Increasingly, scientists are recognizing that negative emissions technologies (NETs) to remove and sequester carbon dioxide from the atmosphere will be an essential component in the strategy to mitigate climate change. Lawrence Berkeley National Laboratory (Berkeley Lab), a multidisciplinary Department of Energy research lab, is pursuing a portfolio of negative emissions technologies and related research.
A new material developed by a team led by Berkeley Lab’s Molecular Foundry will help to make hydrogen a viable energy source for a wide range of applications, including stationary power and portable power applications.
Researchers at Berkeley Lab and UC Berkeley have demonstrated that a common material can be processed into a top-performing energy storage material. Their discovery could improve the efficiency, reliability, and robustness of personal electronics, wearable technologies, and car audio systems.
Buildings currently consume about 40% of all the electricity used in the United States, most of them located in urban areas that are growing rapidly. Because electricity generation is the largest source of greenhouse gas emissions in the country, making urban buildings more energy efficient could help mitigate global climate change. In order to achieve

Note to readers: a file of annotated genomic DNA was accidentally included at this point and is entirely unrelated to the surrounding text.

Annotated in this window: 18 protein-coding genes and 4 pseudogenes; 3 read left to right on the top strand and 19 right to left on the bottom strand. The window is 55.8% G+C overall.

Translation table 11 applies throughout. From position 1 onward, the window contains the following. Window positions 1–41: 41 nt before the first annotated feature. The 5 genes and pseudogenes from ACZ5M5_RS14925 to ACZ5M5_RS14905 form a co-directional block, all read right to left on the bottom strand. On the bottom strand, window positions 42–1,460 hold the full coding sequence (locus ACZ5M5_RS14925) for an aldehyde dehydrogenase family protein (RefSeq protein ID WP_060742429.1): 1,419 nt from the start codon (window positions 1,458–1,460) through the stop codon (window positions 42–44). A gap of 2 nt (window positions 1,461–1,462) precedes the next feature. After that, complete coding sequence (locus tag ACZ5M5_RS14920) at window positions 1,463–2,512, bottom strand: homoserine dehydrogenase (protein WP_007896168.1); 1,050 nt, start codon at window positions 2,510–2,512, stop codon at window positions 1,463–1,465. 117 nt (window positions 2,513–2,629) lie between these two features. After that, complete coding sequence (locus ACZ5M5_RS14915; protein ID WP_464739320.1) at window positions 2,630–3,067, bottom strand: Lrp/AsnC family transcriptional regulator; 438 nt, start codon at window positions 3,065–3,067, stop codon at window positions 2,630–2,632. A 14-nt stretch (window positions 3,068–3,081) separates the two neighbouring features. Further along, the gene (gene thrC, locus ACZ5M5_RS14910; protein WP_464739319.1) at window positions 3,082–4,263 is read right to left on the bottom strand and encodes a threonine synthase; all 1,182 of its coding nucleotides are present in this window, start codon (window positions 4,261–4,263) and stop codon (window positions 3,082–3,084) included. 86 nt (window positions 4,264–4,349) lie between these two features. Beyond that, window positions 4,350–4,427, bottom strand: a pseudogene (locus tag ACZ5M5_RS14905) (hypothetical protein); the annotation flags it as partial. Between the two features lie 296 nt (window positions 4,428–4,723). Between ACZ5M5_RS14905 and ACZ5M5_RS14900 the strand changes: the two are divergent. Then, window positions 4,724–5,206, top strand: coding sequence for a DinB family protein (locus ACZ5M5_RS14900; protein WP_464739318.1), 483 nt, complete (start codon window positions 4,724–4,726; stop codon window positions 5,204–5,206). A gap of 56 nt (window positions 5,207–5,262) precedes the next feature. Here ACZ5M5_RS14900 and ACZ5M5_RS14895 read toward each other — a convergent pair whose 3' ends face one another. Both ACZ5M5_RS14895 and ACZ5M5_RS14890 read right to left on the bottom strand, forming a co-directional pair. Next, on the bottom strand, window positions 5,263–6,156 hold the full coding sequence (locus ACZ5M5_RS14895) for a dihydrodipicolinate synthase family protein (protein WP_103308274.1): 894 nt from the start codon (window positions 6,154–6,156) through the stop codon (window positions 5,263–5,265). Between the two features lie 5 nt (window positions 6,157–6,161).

Fourteen scientists and engineers will join the prestigious Cyclotron Road program for a two-year fellowship based at the Department of Energy’s Lawrence Berkeley National Laboratory (Berkeley Lab) and UC Berkeley. With access to world-class scientists and research facilities, fellows will define optimal paths for turning their science into value for industry, national security, and society.
Four scientists affiliated with the U.S. Department of Energy’s Lawrence Berkeley National Laboratory (Berkeley Lab) are among the group of 84 new members elected to the National Academy of Sciences (NAS); three are also professors at UC Berkeley.
Berkeley Lab is launching a new research institute to focus resources on its growing portfolio of projects for water innovation – from nano-engineered desalination solutions to ultra-high resolution climate modeling for watershed predictions to novel groundwater management approaches.
A Berkeley Lab-led team of researchers has reported that a new lithium-sulfur battery component allows a doubling in capacity compared to a conventional lithium-sulfur battery, even after more than 100 charge cycles.
A research team including scientists from Berkeley Lab created a comprehensive picture of how the same chemical processes that give lithium-rich battery cathodes their high capacity are also linked to changes in atomic structure that sap their performance.
In a big step toward sun-powered fuel production, scientists at Berkeley Lab have used artificial photosynthesis to convert carbon dioxide into hydrocarbons at efficiencies greater than plants. The achievement marks a significant advance in the effort to move toward sustainable sources of fuel.